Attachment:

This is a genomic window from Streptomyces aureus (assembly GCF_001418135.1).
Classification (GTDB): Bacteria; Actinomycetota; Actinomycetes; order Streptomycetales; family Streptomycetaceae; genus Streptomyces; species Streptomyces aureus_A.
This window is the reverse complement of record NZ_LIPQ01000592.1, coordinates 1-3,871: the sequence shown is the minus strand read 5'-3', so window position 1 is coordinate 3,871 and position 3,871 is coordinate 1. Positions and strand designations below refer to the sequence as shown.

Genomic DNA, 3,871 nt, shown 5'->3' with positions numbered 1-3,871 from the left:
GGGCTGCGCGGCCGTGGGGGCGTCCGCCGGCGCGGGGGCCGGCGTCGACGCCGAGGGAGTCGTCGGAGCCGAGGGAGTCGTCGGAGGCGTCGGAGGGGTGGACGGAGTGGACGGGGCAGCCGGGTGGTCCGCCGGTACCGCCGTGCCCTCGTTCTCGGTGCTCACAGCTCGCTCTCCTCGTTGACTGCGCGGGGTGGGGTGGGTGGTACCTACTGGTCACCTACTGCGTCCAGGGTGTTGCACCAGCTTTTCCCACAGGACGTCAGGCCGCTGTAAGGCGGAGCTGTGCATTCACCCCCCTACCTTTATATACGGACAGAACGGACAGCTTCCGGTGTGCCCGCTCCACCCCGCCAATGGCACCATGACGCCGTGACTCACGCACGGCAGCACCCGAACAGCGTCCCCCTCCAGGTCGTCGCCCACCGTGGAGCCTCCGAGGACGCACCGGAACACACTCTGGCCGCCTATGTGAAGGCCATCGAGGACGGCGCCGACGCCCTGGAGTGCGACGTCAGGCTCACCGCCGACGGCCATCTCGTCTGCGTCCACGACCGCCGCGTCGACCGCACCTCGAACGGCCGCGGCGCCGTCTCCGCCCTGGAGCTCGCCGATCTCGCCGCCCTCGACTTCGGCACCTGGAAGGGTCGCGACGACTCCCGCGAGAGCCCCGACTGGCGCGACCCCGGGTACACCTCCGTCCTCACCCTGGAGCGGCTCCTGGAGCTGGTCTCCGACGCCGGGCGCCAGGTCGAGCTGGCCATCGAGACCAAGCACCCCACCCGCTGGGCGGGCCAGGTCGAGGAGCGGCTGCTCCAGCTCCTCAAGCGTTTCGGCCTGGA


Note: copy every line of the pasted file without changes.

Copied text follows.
This is a genomic window from Streptomyces aureus (assembly GCF_001418135.1).
Classification (GTDB): Bacteria; Actinomycetota; Actinomycetes; order Streptomycetales; family Streptomycetaceae; genus Streptomyces; species Streptomyces aureus_A.
This window is the reverse complement of record NZ_LIPQ01000592.1, coordinates 1-3,871: the sequence shown is the minus strand read 5'-3', so window position 1 is coordinate 3,871 and position 3,871 is coordinate 1. Positions and strand designations below refer to the sequence as shown.

Genomic DNA, 3,871 nt, shown 5'->3' with positions numbered 1-3,871 from the left:
GGGCTGCGCGGCCGTGGGGGCGTCCGCCGGCGCGGGGGCCGGCGTCGACGCCGAGGGAGTCGTCGGAGCCGAGGGAGTCGTCGGAGGCGTCGGAGGGGTGGACGGAGTGGACGGGGCAGCCGGGTGGTCCGCCGGTACCGCCGTGCCCTCGTTCTCGGTGCTCACAGCTCGCTCTCCTCGTTGACTGCGCGGGGTGGGGTGGGTGGTACCTACTGGTCACCTACTGCGTCCAGGGTGTTGCACCAGCTTTTCCCACAGGACGTCAGGCCGCTGTAAGGCGGAGCTGTGCATTCACCCCCCTACCTTTATATACGGACAGAACGGACAGCTTCCGGTGTGCCCGCTCCACCCCGCCAATGGCACCATGACGCCGTGACTCACGCACGGCAGCACCCGAACAGCGTCCCCCTCCAGGTCGTCGCCCACCGTGGAGCCTCCGAGGACGCACCGGAACACACTCTGGCCGCCTATGTGAAGGCCATCGAGGACGGCGCCGACGCCCTGGAGTGCGACGTCAGGCTCACCGCCGACGGCCATCTCGTCTGCGTCCACGACCGCCGCGTCGACCGCACCTCGAACGGCCGCGGCGCCGTCTCCGCCCTGGAGCTCGCCGATCTCGCCGCCCTCGACTTCGGCACCTGGAAGGGTCGCGACGACTCCCGCGAGAGCCCCGACTGGCGCGACCCCGGGTACACCTCCGTCCTCACCCTGGAGCGGCTCCTGGAGCTGGTCTCCGACGCCGGGCGCCAGGTCGAGCTGGCCATCGAGACCAAGCACCCCACCCGCTGGGCGGGCCAGGTCGAGGAGCGGCTGCTCCAGCTCCTCAAGCGTTTCGGCCTGGA